Option 4: Keep it as is, and keep it running as long as you can.

Vehicle signage isn’t marketing as much as it is branding, IMO. And branding this early on will not make or break your business.

Most of your paying jobs are going to come from YOU and your hard work, not your pretty truck.


In the early days a lot of my jobs came from people seeing my van. In fact sometimes I used to just leave it parked at Lowes while the wife and I went to lunch and got calls every time from homeowners who saw it in the parking lot. It’s an easy way for a business without much credibility to instantly gain some.

As far are your marketing versus branding comment, I don’t even know what you mean by that. Vehicle signage isn’t strictly “branding.” If you have a call to action and a way for a person to respond like a phone number, that is in essence marketing your services.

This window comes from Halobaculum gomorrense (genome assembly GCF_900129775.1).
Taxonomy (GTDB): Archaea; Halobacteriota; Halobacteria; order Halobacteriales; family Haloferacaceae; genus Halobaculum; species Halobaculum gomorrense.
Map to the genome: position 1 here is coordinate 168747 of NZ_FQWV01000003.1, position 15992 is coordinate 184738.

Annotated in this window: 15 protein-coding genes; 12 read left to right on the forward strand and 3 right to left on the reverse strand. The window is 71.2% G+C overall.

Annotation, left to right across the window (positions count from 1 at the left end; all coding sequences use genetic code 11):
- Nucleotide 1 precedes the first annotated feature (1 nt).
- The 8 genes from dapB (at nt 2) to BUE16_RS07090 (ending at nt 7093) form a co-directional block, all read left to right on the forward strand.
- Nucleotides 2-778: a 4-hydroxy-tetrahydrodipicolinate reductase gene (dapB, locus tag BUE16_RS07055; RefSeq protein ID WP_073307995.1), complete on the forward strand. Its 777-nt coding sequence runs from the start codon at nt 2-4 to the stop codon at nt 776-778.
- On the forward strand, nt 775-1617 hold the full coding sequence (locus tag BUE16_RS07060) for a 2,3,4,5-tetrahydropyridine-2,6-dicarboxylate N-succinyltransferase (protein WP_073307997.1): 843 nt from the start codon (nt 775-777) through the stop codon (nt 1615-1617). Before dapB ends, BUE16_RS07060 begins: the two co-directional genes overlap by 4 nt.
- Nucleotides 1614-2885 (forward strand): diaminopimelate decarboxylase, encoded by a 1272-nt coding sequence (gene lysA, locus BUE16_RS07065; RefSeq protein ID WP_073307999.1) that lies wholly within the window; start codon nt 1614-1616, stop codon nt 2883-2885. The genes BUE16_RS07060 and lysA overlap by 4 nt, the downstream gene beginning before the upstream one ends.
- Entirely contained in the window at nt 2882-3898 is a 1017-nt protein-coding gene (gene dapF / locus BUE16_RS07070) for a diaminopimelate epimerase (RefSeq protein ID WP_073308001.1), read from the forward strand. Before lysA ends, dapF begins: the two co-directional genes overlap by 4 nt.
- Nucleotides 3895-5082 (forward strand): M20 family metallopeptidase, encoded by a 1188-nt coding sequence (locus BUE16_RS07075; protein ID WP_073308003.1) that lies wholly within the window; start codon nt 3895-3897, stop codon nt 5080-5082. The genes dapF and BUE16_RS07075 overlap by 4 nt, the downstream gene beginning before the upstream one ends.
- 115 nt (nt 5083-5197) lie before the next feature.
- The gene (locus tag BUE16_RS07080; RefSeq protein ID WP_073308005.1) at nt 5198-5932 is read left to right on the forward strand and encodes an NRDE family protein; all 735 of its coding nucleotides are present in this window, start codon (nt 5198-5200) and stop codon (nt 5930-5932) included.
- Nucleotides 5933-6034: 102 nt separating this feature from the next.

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I state my option as such since I personally would not rely on vehicle signage to generate revenue. It may or may not, on any given day.

What it DOES do, consistently, is lend a “presence” to the operation, making it recognizable in the community where you are working.

So I believe it works best to reinforce previous marketing methods, rather than generate new jobs on its own.

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Your potential customer won’t see it the same way.

Go to, look for houses that sell for $300,000+, door hanger those neighborhoods.
I know you said you don’t like door hangers, but stickers on a door a poor decision in my opinion. Door hangers have worked quite well for me.
Make two door hanger designs, 1,000 each. Note which of the two give you results and repeat.
Some times folks will call the same day, other times it may be a month or more. It is an ongoing numbers game.
$2k to spend? Don’t put all of your eggs in one basket. Spread it out so your “marketing budget” is funded, but not all spent at once. :wink: